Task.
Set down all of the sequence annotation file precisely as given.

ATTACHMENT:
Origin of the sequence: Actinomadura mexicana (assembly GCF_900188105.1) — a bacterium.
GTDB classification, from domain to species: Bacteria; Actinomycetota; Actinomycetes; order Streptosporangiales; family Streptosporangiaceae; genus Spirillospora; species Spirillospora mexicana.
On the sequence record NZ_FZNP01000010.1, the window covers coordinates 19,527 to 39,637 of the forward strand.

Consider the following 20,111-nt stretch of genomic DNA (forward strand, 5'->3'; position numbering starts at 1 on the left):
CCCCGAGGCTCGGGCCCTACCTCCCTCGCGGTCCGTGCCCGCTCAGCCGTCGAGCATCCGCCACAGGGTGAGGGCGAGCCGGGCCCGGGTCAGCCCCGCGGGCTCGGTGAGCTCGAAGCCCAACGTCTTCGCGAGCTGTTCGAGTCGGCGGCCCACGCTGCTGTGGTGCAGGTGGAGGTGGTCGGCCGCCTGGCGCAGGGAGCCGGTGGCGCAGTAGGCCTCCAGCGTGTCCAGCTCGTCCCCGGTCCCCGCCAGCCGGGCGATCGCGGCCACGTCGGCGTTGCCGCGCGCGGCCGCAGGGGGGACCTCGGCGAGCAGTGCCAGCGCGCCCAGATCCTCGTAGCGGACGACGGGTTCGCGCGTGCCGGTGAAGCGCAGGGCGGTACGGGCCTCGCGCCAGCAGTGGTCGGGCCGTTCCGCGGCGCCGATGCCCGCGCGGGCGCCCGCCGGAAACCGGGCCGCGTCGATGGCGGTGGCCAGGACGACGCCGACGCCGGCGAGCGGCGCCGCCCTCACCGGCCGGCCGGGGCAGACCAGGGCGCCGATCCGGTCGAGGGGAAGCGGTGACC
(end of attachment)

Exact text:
Origin of the sequence: Actinomadura mexicana (assembly GCF_900188105.1) — a bacterium.
GTDB classification, from domain to species: Bacteria; Actinomycetota; Actinomycetes; order Streptosporangiales; family Streptosporangiaceae; genus Spirillospora; species Spirillospora mexicana.
On the sequence record NZ_FZNP01000010.1, the window covers coordinates 19,527 to 39,637 of the forward strand.

Consider the following 20,111-nt stretch of genomic DNA (forward strand, 5'->3'; position numbering starts at 1 on the left):
CCCCGAGGCTCGGGCCCTACCTCCCTCGCGGTCCGTGCCCGCTCAGCCGTCGAGCATCCGCCACAGGGTGAGGGCGAGCCGGGCCCGGGTCAGCCCCGCGGGCTCGGTGAGCTCGAAGCCCAACGTCTTCGCGAGCTGTTCGAGTCGGCGGCCCACGCTGCTGTGGTGCAGGTGGAGGTGGTCGGCCGCCTGGCGCAGGGAGCCGGTGGCGCAGTAGGCCTCCAGCGTGTCCAGCTCGTCCCCGGTCCCCGCCAGCCGGGCGATCGCGGCCACGTCGGCGTTGCCGCGCGCGGCCGCAGGGGGGACCTCGGCGAGCAGTGCCAGCGCGCCCAGATCCTCGTAGCGGACGACGGGTTCGCGCGTGCCGGTGAAGCGCAGGGCGGTACGGGCCTCGCGCCAGCAGTGGTCGGGCCGTTCCGCGGCGCCGATGCCCGCGCGGGCGCCCGCCGGAAACCGGGCCGCGTCGATGGCGGTGGCCAGGACGACGCCGACGCCGGCGAGCGGCGCCGCCCTCACCGGCCGGCCGGGGCAGACCAGGGCGCCGATCCGGTCGAGGGGAAGCGGTGACC